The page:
In observing Room, and other works by Thomas Demand, one experiences a twofold viewing process. First, the strange physicality of the photograph’s subject is recognized as paper construction (the photograph’s link to reality is disrupted). Second, the uncanny image’s potential real-life source material comes into question (reality remains a central part of Demand’s complex and layered equation).
In Room, the specificity with which the image is constructed encourages one to question the image’s source, real or fictitious. As though taken at night with a flash, the image appears to be journalistic: the recording of a space following an event that has left it destroyed. We assume that the image must be linked to narrative; its documentation must be merited.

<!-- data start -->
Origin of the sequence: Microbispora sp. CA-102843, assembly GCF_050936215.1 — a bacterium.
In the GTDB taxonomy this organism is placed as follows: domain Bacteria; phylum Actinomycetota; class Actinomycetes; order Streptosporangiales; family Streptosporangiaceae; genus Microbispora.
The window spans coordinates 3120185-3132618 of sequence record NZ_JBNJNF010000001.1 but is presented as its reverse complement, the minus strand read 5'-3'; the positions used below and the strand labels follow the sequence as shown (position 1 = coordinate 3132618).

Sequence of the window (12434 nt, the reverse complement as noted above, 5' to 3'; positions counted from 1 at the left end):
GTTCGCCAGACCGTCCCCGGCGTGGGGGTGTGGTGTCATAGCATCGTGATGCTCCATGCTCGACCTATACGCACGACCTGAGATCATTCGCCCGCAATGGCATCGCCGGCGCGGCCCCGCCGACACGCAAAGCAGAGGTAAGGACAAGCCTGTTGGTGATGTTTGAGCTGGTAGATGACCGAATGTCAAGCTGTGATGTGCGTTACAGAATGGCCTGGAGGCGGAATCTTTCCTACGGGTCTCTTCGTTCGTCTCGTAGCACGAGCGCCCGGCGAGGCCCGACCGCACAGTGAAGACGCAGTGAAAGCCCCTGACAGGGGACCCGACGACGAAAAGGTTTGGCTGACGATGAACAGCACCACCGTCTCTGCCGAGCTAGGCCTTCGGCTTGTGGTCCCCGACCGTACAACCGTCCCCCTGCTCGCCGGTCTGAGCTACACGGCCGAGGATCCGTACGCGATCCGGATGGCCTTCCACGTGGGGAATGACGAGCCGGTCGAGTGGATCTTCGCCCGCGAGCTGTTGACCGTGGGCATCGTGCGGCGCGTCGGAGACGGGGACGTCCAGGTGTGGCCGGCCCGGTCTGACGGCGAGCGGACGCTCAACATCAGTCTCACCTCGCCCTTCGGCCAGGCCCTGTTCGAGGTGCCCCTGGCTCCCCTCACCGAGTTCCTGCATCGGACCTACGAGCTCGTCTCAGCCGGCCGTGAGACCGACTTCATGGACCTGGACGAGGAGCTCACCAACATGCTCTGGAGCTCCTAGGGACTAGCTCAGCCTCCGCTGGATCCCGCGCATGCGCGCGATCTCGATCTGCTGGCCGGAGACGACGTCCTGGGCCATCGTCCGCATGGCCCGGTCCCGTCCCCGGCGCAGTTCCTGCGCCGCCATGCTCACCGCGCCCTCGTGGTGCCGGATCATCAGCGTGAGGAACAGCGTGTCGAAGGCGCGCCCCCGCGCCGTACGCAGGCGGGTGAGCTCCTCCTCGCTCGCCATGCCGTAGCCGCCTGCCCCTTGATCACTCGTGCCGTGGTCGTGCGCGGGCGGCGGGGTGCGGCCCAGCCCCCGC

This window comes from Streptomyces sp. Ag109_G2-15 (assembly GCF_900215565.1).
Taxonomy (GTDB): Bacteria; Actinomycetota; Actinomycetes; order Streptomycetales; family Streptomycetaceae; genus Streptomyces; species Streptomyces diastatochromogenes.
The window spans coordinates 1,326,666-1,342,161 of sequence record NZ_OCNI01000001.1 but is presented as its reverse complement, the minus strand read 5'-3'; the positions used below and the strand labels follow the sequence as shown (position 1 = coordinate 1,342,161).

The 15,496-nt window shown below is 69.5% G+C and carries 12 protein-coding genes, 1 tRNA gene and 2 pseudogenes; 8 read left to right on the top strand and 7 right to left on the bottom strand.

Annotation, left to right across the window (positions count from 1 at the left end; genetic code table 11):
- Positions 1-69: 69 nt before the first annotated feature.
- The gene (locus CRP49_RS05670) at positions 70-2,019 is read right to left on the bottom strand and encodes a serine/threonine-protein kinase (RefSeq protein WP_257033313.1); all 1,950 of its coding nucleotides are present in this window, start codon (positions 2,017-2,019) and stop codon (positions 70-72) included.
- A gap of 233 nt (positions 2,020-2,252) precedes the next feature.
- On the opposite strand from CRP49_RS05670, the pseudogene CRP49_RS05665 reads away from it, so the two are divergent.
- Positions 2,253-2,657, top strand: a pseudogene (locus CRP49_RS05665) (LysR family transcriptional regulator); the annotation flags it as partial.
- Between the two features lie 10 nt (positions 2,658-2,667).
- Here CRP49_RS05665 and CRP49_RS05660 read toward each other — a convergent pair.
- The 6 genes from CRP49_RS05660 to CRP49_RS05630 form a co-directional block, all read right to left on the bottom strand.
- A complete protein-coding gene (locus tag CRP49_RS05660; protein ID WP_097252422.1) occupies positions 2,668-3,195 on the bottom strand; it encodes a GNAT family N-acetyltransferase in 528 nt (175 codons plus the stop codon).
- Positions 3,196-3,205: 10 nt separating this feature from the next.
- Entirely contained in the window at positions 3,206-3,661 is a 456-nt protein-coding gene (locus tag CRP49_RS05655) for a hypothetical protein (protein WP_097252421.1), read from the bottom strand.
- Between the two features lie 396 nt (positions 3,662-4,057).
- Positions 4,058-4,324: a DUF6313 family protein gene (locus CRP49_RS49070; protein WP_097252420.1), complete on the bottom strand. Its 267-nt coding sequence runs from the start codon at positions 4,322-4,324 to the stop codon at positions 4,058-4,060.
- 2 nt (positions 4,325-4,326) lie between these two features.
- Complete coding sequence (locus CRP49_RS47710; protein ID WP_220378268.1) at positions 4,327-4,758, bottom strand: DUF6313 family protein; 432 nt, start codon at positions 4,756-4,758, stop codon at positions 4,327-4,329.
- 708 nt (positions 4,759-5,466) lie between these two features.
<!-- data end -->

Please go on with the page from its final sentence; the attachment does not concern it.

Demand engages our collective memory, sends chills down our spines, and compels us to reconsider photography’s role in depicting reality when we learn that the image is based on an actual historical photograph, from which Demand recreated his paper set, of the abandoned Nazi headquarters in Wolfschanze, after the July 20, 1944 attempt on Hitler’s life.